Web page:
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mind, body & EDS

| living with a rare, invisible, genetic disease |

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Patient Advocate

Reflection on current struggles in life

Today has been one of those days where I doubted myself over a million times. The last few months I’ve felt this way for completely valid reasons. I’m not saying this for sympathy – I’m saying this for reality – to show you that on the inside I’m just like you. Yes, I may be smiling on the outside, but I’m not invincible. In all honestly, I don’t always have it all together and still have moments when I focus on the difficult parts of life.

Recently I’ve been hit with a lot of disheartening and disappointing news relating to my health (new diagnoses/more surgeries), my graduate job falling through which consequently meant my moving back to independent living in London didn’t happen – this domino effect has caused a tremendous impact, leaving me feel lost and full of grief.

It’s naturally re-opened a lot of insecurities I once had that I’d put to bed a long time ago through many years of CBT (cognitive behavioral therapy), trauma and pain management therapy. Truthfully, I’ve had a lot of days this past month where I’ve felt like I’m not enough. Where I’ve felt like giving up. When I’ve questioned myself and doubted my ability to juggle all areas in my life. I admit that I’ve found this difficult to comprehend because my ‘life plan’ has just crumbled in front of me – or so I thought.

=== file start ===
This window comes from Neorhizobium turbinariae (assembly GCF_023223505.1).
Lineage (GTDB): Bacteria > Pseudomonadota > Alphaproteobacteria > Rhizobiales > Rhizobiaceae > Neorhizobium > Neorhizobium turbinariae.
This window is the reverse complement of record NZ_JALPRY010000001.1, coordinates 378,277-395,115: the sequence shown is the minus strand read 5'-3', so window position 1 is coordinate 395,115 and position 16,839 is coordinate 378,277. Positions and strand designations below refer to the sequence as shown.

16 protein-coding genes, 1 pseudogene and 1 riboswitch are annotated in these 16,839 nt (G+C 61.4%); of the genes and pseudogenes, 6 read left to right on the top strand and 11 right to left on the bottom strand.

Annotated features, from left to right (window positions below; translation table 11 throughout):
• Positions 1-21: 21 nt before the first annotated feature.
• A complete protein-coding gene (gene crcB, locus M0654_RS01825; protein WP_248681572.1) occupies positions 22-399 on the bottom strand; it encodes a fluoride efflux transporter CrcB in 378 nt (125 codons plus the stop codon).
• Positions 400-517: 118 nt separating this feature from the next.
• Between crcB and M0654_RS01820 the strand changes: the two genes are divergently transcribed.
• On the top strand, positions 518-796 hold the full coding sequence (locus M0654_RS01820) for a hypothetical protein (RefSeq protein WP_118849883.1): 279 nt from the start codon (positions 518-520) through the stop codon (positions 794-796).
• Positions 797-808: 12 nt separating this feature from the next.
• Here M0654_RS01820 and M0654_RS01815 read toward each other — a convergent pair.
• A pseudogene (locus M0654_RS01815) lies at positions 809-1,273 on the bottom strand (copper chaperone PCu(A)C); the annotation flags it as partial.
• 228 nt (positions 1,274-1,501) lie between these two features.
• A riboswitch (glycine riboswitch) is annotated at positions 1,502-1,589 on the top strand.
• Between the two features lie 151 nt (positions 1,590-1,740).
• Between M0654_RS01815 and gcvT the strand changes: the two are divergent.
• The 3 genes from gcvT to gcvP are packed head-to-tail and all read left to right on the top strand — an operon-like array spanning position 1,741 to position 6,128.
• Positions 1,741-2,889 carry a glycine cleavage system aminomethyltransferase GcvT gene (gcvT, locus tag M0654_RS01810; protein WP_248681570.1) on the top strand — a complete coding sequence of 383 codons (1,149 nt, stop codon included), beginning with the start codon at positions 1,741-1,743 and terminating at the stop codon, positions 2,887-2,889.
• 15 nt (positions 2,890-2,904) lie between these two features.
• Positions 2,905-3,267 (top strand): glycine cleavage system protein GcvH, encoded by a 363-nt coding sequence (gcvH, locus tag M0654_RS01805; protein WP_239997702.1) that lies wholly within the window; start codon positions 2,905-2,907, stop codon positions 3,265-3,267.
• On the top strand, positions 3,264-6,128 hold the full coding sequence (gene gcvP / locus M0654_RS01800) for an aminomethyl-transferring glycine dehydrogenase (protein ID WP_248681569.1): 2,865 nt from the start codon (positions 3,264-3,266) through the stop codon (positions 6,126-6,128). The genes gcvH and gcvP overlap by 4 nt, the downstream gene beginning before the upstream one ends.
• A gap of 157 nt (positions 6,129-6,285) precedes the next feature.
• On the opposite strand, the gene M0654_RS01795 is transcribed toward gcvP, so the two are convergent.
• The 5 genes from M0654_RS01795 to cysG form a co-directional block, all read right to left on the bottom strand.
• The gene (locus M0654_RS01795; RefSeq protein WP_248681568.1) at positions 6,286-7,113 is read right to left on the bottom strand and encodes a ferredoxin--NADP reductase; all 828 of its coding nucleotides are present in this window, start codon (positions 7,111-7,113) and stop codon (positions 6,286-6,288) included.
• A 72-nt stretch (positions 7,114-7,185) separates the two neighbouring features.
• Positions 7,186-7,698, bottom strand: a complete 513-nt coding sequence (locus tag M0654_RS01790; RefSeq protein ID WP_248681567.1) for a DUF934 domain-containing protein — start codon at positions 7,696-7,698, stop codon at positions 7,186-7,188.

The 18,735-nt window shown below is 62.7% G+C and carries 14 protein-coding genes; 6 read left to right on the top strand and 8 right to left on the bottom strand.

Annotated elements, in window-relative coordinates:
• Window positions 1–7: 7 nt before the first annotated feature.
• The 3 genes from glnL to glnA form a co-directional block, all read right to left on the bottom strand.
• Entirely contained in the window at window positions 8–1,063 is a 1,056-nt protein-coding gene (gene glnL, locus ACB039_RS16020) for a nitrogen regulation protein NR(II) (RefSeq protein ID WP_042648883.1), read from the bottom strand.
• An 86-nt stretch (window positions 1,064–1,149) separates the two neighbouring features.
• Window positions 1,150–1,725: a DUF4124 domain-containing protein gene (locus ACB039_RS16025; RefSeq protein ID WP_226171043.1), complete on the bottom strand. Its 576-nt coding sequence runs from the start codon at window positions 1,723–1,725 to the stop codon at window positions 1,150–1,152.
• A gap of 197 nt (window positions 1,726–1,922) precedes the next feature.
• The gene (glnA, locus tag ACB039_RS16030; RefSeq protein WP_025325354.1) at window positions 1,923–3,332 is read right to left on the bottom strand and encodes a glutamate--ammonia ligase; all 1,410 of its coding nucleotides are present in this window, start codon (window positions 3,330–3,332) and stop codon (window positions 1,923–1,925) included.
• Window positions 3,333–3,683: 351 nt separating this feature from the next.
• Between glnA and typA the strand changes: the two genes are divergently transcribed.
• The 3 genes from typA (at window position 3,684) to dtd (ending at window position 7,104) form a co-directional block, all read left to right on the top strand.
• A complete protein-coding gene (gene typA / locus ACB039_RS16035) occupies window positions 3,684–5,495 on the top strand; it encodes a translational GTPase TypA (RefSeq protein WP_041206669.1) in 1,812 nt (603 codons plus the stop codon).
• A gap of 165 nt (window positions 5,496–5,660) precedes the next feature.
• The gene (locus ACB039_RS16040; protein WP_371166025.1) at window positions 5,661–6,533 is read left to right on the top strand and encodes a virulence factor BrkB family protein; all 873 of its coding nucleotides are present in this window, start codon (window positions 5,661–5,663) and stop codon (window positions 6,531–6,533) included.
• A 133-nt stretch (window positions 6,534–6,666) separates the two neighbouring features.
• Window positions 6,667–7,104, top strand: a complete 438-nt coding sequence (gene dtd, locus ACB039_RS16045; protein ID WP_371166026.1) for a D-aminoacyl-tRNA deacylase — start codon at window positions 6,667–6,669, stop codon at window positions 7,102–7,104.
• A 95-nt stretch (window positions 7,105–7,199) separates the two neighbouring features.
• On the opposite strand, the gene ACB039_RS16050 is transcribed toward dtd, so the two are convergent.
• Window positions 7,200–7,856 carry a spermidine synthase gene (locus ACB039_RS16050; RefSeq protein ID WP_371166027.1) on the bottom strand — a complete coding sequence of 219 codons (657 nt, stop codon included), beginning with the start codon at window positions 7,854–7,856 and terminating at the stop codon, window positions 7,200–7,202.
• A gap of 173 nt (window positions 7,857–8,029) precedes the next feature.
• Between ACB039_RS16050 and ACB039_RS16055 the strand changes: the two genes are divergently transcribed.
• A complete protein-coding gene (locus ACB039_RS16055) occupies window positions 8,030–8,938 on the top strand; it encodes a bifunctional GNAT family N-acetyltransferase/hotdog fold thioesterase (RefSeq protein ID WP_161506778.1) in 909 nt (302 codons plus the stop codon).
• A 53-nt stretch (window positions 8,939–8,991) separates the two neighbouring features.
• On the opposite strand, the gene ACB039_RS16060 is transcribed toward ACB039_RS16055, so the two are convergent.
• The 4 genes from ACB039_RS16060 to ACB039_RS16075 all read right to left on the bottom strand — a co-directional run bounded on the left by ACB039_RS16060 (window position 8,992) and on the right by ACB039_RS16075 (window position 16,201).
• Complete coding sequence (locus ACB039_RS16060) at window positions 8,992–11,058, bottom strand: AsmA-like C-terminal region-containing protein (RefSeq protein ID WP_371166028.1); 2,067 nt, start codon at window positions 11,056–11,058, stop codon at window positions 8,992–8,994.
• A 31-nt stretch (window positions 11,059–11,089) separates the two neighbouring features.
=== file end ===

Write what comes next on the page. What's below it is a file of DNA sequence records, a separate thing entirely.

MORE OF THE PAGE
Recognising these thoughts and feelings doesn’t mean you’re failing – it means you’re LIVING. I’m not saying this for sympathy – I’m saying this for reality. We’re not invincible.

As humans, we tend to live our lives in the “fast lane” so forget to take the time to really stop and honour how far we’ve come and accomplished. We tend to reach a goal and then fill our brain with worry about how we’re going to accomplish the next, and so on.
It’s learning the ability to switch your mind from “what’s going wrong” to “what’s going right for me?” mindset. Reminding yourself that you’re doing the best you can, that you’re really living ‘life’ for what it’s worth.

So continue to turn the page, be motivated, be curious because the biggest mistake you could ever make is to live life like you’ll get another chance to experience it all again.

Be open to new opportunities and change that may cross your path unexpectedly, because maybe everything you’ve lived through was all meant to take you to this point; giving you the courage to take the leap of faith, coming to terms with who you are and who you want to be.

Before you give up, learn to make up your mind about what YOU want out of life. Because you’ve already survived everything that has been thrown at you so far, and you’ll survive it again and again.

It’s time to stop letting our minds play games and begin living our lives through truth, gratitude and appreciation; to be proud and honour the path that got you to today 🙏🏼🦋💫 • Laura Lee •

‘Patient Story’ Speech

“All my stories from the last eight months tell a story…my scars are a reminder when life and EDS tried to break me, but failed to. A story that says, ‘I survived’.”

Continue reading “‘Patient Story’ Speech”

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Change: The Battle of Acceptance

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“You let time pass – that’s the cure. Change can be difficult to accept. You survive the days. You put one foot in front of the other and get on with it. You float through the weeks and months wondering if your life will ever go back to what it used to be. And then, one day you find yourself alone on a bench in the sun and you close your eyes and lean back and you realise that you’re okay. You realise how far you have come. You realise you’ve just fallen onto a different path leading you to your true destination. You realise, ‘I can do this’. Behind every smile there is an untold story. Sometimes it’s a mask to hide pain and suffering. Sometimes it’s a true reflection of happiness.”  • Laura Lee •

Continue reading “Change: The Battle of Acceptance”

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